Americans are expected to spend an annualized $53.8 billion on home improvements in the third quarter of 2014 —a 9.9 percent increase over the third quarter of 2013, according to a Joint Center for Housing Studies report.
If you are planning on “going green” this year, you may be eligible for some tax breaks. Federal and state renewable energy programs offer tax credits to homeowners who perform energy-saving upgrades. These programs encourage energy-efficient design and offer an effective way for states to achieve local renewable energy goals. Some incentives are designed to take advantage of regional opportunities, such as a surplus of wind energy or frequent sun exposure. By improving your home’s energy efficiency, you’ll not only enjoy tax credits and other financial incentives, but also reduce your family’s contribution to air pollution and global warming.
Tax incentives and requirements differ by state. Check the U.S. Department of Energy website to find information for your area (see Resources). Tax laws are always changing, so it’s a good idea to consult your tax professional to see what savings you can get from Uncle Sam. Here are some benefits you may enjoy:
Alternative Energy Improvements
The federal government offers tax incentives to cover the high cost of complex eco-friendly upgrades. These credits apply to both new and existing construction and cover both your current home and any new construction. They apply to work completed by Dec. 31, 2016, and cover 30 percent of the total cost, with no upper limit. This program includes geothermal heat pumps, wind turbines and solar energy systems. All of these upgrades require a major capital investment, so higher tax credits may help offset some of these costs. Federal tax incentives also cover up to 30 percent of the cost of hydrogen fuel cell systems installed through 2016. Homeowners must install at least 0.5 kw of capacity to receive this credit.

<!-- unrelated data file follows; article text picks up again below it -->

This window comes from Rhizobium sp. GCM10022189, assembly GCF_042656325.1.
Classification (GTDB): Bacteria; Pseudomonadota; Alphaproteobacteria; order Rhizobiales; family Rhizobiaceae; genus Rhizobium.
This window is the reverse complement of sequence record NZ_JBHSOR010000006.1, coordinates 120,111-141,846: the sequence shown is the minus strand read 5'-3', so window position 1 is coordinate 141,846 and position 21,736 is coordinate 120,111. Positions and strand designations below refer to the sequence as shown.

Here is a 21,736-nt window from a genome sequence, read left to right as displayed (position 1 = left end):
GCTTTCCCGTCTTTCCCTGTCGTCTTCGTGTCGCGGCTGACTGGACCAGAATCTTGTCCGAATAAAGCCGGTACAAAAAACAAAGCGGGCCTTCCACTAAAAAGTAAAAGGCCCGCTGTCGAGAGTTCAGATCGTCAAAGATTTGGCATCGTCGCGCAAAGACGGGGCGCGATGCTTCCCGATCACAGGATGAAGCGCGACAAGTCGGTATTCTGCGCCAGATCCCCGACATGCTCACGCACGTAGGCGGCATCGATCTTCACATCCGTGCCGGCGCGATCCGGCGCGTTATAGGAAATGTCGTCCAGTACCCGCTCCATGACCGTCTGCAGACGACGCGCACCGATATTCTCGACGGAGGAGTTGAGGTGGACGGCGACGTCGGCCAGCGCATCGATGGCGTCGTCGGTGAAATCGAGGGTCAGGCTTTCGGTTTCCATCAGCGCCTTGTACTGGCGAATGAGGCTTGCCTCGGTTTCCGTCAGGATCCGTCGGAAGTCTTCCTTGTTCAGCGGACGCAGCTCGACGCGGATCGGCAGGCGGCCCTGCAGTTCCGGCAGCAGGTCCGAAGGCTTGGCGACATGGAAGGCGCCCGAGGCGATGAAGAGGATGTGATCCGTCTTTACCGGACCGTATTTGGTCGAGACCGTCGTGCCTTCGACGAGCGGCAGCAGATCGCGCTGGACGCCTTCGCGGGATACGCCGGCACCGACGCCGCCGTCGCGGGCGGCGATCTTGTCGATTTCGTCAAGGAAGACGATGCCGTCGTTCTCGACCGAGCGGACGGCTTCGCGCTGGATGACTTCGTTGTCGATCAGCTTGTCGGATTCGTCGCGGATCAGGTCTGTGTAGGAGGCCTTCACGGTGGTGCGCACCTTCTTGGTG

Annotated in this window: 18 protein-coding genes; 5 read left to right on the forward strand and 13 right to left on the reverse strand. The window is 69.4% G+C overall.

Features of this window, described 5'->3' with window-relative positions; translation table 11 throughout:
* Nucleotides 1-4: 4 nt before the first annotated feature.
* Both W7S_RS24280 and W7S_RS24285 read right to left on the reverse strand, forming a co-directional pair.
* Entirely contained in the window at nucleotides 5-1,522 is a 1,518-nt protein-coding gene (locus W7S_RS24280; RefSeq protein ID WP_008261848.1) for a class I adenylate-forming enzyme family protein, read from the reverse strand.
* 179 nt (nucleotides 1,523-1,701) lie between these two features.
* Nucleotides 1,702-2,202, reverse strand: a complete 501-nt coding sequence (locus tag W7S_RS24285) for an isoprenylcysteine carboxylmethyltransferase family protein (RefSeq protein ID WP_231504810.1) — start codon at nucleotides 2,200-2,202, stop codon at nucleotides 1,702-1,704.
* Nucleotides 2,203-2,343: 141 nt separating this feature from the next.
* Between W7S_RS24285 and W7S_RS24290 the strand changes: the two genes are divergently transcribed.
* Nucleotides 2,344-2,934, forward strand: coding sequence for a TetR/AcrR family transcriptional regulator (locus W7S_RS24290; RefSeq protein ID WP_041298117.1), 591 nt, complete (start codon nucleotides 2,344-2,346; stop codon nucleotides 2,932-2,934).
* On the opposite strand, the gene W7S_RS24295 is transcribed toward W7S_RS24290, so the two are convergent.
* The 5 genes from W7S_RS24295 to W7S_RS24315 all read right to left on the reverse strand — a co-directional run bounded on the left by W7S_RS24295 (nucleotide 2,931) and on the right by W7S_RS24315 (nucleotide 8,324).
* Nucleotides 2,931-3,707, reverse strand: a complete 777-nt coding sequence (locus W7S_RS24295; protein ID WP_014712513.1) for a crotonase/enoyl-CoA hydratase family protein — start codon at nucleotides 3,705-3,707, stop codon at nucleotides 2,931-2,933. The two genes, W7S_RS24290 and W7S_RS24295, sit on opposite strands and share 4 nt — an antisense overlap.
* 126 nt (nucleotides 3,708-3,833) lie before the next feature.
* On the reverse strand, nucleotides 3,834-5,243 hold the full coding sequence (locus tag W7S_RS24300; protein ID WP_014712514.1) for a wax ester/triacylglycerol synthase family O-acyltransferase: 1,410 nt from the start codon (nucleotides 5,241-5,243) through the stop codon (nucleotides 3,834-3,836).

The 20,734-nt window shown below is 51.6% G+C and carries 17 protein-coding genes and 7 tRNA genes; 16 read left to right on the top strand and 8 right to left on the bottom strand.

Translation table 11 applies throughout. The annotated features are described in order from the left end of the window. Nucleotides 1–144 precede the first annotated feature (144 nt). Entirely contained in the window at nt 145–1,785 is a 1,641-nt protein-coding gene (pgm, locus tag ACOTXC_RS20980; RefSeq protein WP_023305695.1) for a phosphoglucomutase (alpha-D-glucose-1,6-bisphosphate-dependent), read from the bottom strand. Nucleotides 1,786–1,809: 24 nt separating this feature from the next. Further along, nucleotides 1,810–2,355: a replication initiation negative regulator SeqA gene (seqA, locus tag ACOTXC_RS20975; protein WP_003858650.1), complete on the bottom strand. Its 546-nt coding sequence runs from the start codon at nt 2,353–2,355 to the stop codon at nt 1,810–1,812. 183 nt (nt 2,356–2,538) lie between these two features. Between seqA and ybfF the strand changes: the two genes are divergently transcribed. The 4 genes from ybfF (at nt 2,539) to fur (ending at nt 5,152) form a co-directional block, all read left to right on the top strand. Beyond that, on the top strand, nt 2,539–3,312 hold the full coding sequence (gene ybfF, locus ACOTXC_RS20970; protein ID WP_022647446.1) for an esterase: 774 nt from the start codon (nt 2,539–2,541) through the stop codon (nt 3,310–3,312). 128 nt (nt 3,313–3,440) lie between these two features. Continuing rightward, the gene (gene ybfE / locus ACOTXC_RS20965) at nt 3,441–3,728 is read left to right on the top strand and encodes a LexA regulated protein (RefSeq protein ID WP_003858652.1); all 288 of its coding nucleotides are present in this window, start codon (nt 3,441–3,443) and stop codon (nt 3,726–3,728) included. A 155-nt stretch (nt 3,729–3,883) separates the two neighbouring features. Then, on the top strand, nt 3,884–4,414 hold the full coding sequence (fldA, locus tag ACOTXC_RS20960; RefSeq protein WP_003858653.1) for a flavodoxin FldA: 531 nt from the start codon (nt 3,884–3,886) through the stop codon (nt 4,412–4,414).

Plug-in Electric Drive Vehicle Credit
ARRA modifies this credit for qualified plug-in electric drive vehicles purchased after Dec. 31, 2009. The minimum amount of the credit for qualified plug-in electric drive vehicles, which runs through 2014, is $2,500 and the credit tops out at $7,500, depending on the battery capacity. ARRA phases out the credit for each manufacturer after they sell 200,000 vehicles.
Treatment of Alternative Motor Vehicle Credit as a Personal Credit Allowed Against AMT
Starting in 2009, ARRA allows the Alternative Motor Vehicle Credit, including the tax credit for purchasing hybrid vehicles, to be applied against the Alternative Minimum Tax. Prior to the new law, the Alternative Motor Vehicle Credit could not be used to offset the AMT. This means the credit could not be taken if a taxpayer owed AMT or was reduced for some taxpayers who did not owe AMT.
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